While you are doing your research, discussion forums such as Bitcointalk can be a great place to start getting more information. Make sure there is proof of any claims (other than a bloated market cap) that make a particular coin look more valuable than it actually is. Before asking any questions, please take the time to read the opening page (1), and as many of the most recent pages as possible. Quite often you will either find the information you are looking for or the same question has already been answered. Ask questions and keep asking them, until someone can give you an understandable answer. If you are interested in helping out or joining a team and want more information, send a message or email to the development team.

For more information check out the Cryptocurrency & ICO Screening Guide for Investors



Bitcoin and Cryptocurrency Technologies Course

Princeton University, one of the most prestigious universities in the United States, offers a free online “Bitcoin and Cryptocurrency Technologies” course through their partnership with Coursera. It consists of eleven, one week modules, and may be best suited for those that have a computer science background and wish to understand bitcoin on a technical level. Students learn through video lectures, embedded quizzes, and an online community to engage with in course discussions.

“To really understand what is special about bitcoin, we need to understand how it works at a technical level. We’ll address the important questions about Bitcoin, such as:

  • How does Bitcoin work?
  • What makes Bitcoin different?
  • How secure are your Bitcoins?
  • How anonymous are Bitcoin users?
  • What determines the price of Bitcoins?
  • Can cryptocurrencies be regulated?
  • What might the future hold?

After this course, you’ll know everything you need to be able to separate fact from fiction when reading claims about Bitcoin and other cryptocurrencies. You’ll have the conceptual foundations you need to engineer secure software that interacts with the Bitcoin network. And you’ll be able to integrate ideas from Bitcoin in your projects”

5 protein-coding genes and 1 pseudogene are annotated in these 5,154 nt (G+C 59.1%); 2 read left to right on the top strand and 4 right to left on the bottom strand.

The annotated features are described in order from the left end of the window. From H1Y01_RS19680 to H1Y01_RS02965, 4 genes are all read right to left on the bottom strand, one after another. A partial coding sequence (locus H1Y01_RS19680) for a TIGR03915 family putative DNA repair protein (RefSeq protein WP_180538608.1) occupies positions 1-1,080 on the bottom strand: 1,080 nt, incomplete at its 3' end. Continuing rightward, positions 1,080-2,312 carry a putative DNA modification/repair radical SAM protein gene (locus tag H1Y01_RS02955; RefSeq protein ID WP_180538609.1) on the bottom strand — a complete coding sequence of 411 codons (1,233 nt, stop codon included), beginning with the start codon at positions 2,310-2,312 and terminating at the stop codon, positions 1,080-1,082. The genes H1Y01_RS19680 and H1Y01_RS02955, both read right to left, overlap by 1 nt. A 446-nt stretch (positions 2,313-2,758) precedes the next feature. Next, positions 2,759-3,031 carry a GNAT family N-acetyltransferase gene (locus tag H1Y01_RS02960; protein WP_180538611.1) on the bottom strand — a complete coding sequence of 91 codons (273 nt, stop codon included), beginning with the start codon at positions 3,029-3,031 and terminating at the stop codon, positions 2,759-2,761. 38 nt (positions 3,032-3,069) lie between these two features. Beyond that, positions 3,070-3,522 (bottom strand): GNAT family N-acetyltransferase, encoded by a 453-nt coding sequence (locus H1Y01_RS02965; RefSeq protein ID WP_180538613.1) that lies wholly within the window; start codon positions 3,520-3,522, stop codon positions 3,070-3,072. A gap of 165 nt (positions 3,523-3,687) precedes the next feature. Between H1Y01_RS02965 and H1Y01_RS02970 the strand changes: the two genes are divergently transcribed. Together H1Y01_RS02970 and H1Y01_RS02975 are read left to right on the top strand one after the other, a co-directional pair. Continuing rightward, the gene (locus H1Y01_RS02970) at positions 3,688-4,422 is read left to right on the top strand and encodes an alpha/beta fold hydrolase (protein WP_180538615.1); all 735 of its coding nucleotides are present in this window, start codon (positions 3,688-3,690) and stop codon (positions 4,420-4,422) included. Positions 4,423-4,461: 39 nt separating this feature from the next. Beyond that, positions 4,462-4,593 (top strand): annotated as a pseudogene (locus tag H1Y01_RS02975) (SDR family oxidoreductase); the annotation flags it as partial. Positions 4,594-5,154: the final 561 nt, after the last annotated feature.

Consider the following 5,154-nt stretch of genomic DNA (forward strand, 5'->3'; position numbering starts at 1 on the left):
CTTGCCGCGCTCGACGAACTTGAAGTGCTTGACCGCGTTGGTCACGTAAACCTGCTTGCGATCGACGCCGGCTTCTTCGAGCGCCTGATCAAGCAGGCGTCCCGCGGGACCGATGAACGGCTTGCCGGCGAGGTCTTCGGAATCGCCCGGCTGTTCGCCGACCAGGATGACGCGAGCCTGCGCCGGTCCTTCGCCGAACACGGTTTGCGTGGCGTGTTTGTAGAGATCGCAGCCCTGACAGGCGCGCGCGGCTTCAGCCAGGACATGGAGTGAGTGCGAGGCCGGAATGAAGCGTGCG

Princeton Online

1. Intro to Crypto and Cryptocurrencies

4. How to Store and Use Bitcoins

7. Community, Politics, & Regulation

10. Altcoins and the Cryptocurrency Ecosystem

2. How Bitcoin Achieves Decentralization

5. Bitcoin Mining

8. Alternative Mining Puzzles

11. The Future of Bitcoin

3. Mechanics of Bitcoin

6. Bitcoin & Anonymity

9. Bitcoin as a Platform

12. History of Cryptocurrencies

Free pre-publication draft of the textbook – Bitcoin and Cryptocurrency Technologies

For more information check the Coursera website.

A Beginner's Guide To Cryptography

Even though you might not be aware of it, you encounter cryptography multiple times a day. Heck, whether you realize it or not, you may have even used cryptography yourself to send “secret” notes to your friends in grade school.

Whether you’re pumping gas at the gas pump, ordering something from Amazon, paying for your groceries with a credit card or watching a movie you’ve rented from iTunes, cryptography protects your information every step of the way.

But if you think that the subject of cryptography is better left to developers, hackers and the battles between Apple and the FBI, you’re wrong.

You need to understand what cryptography (encryption) is, how it’s used to protect your data both on the net and on your devices, and how you can take advantage of it to keep your valuable information safe from prying eyes.

If you don’t, you’re leaving yourself open to the bad guys.

In this article, I’ll go over how cryptography has been used (even in the days before computers), how it works, why it matters and the types of cryptography used today.

I will also explain how cryptography is used in today’s world, how you can use it to protect yourself online and offline, and why cryptography isn’t a perfect solution to your data protection needs.